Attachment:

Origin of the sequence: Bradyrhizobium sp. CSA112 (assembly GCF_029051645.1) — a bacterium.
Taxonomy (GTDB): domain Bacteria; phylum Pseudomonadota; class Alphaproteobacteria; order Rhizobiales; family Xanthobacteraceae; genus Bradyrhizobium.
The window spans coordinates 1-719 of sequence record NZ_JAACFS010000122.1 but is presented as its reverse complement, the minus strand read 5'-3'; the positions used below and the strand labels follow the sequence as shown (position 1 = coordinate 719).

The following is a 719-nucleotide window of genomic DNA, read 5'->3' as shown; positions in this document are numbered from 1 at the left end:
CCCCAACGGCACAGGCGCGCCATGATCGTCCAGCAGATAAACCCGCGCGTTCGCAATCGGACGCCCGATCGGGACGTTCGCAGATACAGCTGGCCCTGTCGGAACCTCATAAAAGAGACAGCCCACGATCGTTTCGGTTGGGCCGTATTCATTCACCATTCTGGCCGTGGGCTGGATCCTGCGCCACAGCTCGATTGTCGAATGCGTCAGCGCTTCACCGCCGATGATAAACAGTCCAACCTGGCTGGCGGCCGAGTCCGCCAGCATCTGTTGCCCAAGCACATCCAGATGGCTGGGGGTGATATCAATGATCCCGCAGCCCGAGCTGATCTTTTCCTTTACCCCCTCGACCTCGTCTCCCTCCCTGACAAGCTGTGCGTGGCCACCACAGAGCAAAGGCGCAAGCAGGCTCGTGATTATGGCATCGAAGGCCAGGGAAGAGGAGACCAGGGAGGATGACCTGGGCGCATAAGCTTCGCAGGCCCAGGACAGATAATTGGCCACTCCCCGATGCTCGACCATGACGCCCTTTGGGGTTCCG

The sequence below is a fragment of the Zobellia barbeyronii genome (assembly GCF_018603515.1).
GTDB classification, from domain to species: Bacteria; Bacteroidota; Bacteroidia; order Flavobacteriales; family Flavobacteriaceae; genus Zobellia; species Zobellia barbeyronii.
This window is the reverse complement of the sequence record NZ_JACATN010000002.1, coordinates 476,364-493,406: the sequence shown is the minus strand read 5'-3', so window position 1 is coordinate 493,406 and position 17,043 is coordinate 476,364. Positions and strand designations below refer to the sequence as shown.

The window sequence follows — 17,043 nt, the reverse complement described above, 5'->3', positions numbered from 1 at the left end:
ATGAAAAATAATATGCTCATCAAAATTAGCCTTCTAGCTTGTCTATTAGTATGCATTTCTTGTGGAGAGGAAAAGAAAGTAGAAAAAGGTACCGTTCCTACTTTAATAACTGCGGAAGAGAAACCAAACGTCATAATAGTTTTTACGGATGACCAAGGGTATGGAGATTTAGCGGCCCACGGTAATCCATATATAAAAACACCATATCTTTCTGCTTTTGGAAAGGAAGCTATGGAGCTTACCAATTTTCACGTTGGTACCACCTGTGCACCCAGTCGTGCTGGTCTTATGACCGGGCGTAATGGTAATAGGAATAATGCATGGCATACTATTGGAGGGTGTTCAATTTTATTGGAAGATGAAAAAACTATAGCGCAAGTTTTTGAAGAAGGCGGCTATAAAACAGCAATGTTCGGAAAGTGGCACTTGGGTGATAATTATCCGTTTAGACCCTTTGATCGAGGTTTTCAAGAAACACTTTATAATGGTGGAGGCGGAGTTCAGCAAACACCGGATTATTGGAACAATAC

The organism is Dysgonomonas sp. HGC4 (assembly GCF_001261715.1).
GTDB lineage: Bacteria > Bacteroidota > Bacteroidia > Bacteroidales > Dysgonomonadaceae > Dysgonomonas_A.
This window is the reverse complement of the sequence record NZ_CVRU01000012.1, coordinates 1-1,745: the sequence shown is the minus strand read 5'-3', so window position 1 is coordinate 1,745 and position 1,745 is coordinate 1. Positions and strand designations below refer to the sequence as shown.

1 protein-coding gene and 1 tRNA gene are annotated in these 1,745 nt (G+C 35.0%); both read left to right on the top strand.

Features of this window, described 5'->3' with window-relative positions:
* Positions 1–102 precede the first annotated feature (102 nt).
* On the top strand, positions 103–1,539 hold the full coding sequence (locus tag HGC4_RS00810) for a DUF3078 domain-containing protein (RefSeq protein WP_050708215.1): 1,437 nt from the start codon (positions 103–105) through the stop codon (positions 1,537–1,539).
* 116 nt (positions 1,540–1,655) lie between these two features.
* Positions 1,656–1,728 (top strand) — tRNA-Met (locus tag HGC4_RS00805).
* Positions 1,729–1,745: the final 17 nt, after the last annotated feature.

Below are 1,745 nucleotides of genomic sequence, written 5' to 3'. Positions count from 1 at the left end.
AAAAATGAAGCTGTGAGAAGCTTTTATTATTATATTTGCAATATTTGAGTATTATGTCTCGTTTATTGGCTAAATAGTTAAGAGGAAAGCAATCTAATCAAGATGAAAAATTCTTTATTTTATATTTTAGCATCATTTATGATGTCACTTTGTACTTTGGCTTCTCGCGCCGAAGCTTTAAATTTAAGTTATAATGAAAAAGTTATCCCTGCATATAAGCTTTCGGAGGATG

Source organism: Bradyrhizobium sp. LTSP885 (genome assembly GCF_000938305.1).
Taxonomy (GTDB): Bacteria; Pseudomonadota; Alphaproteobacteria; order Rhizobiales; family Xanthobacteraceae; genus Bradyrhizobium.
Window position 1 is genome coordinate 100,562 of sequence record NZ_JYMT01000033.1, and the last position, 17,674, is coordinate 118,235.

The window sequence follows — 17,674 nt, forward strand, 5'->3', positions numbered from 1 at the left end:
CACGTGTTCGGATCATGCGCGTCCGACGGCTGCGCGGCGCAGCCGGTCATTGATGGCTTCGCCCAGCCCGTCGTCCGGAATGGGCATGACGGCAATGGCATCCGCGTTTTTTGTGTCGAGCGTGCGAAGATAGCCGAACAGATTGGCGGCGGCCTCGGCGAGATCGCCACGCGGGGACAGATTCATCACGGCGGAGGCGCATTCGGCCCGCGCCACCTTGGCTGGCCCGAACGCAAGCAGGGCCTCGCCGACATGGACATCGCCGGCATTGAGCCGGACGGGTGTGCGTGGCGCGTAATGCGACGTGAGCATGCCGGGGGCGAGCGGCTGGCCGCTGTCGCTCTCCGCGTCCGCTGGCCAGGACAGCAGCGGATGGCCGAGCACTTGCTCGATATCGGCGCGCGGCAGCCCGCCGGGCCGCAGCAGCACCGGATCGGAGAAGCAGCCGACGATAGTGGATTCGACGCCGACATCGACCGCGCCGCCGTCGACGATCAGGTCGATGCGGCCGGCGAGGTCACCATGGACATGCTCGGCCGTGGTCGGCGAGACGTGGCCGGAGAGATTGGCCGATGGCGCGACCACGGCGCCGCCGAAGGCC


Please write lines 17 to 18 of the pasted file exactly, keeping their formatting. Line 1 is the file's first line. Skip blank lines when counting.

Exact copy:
* On the top strand, positions 103–1,539 hold the full coding sequence (locus tag HGC4_RS00810) for a DUF3078 domain-containing protein (RefSeq protein WP_050708215.1): 1,437 nt from the start codon (positions 103–105) through the stop codon (positions 1,537–1,539).
* 116 nt (positions 1,540–1,655) lie between these two features.